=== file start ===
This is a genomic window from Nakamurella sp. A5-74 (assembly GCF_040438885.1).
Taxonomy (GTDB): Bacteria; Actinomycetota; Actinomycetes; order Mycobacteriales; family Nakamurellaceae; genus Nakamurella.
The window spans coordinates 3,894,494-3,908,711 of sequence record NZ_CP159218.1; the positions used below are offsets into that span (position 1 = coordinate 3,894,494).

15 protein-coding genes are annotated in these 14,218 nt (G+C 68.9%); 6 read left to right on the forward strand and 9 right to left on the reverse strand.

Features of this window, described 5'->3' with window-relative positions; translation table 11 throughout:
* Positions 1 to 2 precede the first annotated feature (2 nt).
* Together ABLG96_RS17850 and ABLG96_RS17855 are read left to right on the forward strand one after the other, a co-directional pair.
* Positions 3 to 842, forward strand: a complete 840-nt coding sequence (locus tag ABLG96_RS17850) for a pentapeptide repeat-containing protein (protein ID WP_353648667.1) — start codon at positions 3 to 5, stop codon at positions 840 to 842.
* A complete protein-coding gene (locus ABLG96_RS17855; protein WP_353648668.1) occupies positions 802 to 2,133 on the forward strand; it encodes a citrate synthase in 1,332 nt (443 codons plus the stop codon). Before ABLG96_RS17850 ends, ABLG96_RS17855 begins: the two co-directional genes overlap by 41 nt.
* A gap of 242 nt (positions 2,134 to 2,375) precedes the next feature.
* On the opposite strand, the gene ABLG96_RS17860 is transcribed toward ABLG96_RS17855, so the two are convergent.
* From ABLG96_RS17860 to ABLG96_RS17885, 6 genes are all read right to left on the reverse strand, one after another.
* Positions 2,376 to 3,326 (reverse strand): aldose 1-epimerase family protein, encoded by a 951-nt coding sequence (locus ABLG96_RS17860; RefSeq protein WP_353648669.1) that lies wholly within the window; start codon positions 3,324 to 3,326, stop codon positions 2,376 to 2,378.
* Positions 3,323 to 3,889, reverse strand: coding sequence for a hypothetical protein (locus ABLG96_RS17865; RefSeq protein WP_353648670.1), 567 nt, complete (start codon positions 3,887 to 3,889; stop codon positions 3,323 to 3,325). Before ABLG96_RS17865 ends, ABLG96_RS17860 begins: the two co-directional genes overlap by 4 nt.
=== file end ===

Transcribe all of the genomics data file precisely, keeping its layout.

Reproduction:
This is a genomic window from Nakamurella sp. A5-74 (assembly GCF_040438885.1).
Taxonomy (GTDB): Bacteria; Actinomycetota; Actinomycetes; order Mycobacteriales; family Nakamurellaceae; genus Nakamurella.
The window spans coordinates 3,894,494-3,908,711 of sequence record NZ_CP159218.1; the positions used below are offsets into that span (position 1 = coordinate 3,894,494).

15 protein-coding genes are annotated in these 14,218 nt (G+C 68.9%); 6 read left to right on the forward strand and 9 right to left on the reverse strand.

Features of this window, described 5'->3' with window-relative positions; translation table 11 throughout:
* Positions 1 to 2 precede the first annotated feature (2 nt).
* Together ABLG96_RS17850 and ABLG96_RS17855 are read left to right on the forward strand one after the other, a co-directional pair.
* Positions 3 to 842, forward strand: a complete 840-nt coding sequence (locus tag ABLG96_RS17850) for a pentapeptide repeat-containing protein (protein ID WP_353648667.1) — start codon at positions 3 to 5, stop codon at positions 840 to 842.
* A complete protein-coding gene (locus ABLG96_RS17855; protein WP_353648668.1) occupies positions 802 to 2,133 on the forward strand; it encodes a citrate synthase in 1,332 nt (443 codons plus the stop codon). Before ABLG96_RS17850 ends, ABLG96_RS17855 begins: the two co-directional genes overlap by 41 nt.
* A gap of 242 nt (positions 2,134 to 2,375) precedes the next feature.
* On the opposite strand, the gene ABLG96_RS17860 is transcribed toward ABLG96_RS17855, so the two are convergent.
* From ABLG96_RS17860 to ABLG96_RS17885, 6 genes are all read right to left on the reverse strand, one after another.
* Positions 2,376 to 3,326 (reverse strand): aldose 1-epimerase family protein, encoded by a 951-nt coding sequence (locus ABLG96_RS17860; RefSeq protein WP_353648669.1) that lies wholly within the window; start codon positions 3,324 to 3,326, stop codon positions 2,376 to 2,378.
* Positions 3,323 to 3,889, reverse strand: coding sequence for a hypothetical protein (locus ABLG96_RS17865; RefSeq protein WP_353648670.1), 567 nt, complete (start codon positions 3,887 to 3,889; stop codon positions 3,323 to 3,325). Before ABLG96_RS17865 ends, ABLG96_RS17860 begins: the two co-directional genes overlap by 4 nt.